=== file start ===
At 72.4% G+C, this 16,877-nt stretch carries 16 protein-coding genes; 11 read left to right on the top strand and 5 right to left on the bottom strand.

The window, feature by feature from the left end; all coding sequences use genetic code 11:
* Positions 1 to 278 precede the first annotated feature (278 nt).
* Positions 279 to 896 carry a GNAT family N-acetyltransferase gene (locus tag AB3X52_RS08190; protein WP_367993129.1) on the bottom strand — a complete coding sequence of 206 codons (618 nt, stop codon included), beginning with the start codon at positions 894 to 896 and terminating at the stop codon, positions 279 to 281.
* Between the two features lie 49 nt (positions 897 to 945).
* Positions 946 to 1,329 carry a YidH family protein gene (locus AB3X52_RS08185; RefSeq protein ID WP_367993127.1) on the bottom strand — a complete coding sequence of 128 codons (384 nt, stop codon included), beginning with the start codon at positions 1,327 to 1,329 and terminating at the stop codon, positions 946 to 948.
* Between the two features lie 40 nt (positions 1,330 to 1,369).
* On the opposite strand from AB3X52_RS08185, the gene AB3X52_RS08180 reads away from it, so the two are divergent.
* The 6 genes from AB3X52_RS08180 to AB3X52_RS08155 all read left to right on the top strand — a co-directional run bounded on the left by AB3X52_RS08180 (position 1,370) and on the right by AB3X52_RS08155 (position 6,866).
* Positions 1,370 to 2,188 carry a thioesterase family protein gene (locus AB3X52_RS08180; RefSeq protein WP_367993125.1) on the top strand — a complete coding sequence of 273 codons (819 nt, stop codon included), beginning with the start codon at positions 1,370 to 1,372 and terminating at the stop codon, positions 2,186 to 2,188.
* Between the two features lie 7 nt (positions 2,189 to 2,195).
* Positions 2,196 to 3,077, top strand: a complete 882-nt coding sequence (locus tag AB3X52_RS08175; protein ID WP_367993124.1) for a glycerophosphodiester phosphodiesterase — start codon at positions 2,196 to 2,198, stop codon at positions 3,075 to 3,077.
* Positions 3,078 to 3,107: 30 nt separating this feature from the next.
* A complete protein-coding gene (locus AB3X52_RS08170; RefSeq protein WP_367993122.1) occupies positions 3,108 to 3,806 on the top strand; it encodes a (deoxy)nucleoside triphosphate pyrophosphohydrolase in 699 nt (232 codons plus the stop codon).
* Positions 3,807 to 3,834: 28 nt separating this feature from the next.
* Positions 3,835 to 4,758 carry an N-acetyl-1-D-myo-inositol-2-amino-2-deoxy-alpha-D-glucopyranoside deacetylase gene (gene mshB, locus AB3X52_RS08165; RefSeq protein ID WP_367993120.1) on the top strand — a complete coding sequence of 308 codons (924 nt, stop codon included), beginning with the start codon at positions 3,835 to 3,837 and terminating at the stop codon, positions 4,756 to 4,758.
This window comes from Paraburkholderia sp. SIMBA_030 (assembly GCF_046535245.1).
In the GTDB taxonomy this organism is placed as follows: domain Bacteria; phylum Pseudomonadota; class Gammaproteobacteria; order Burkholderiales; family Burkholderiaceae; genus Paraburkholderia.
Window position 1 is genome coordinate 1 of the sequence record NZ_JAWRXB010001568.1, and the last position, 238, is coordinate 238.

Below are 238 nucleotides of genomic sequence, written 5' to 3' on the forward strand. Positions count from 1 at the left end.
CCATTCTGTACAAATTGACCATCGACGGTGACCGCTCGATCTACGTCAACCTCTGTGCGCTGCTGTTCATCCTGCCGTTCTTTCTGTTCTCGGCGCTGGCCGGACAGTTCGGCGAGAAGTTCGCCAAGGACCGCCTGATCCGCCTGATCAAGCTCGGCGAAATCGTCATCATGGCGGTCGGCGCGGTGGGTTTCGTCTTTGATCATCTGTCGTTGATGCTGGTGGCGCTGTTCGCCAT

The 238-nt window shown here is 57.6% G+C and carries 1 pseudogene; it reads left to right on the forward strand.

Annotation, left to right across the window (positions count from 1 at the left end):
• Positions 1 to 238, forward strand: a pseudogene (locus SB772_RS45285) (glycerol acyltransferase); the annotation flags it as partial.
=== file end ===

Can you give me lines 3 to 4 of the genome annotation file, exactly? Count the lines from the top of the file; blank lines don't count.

* Positions 1 to 278 precede the first annotated feature (278 nt).
* Positions 279 to 896 carry a GNAT family N-acetyltransferase gene (locus tag AB3X52_RS08190; protein WP_367993129.1) on the bottom strand — a complete coding sequence of 206 codons (618 nt, stop codon included), beginning with the start codon at positions 894 to 896 and terminating at the stop codon, positions 279 to 281.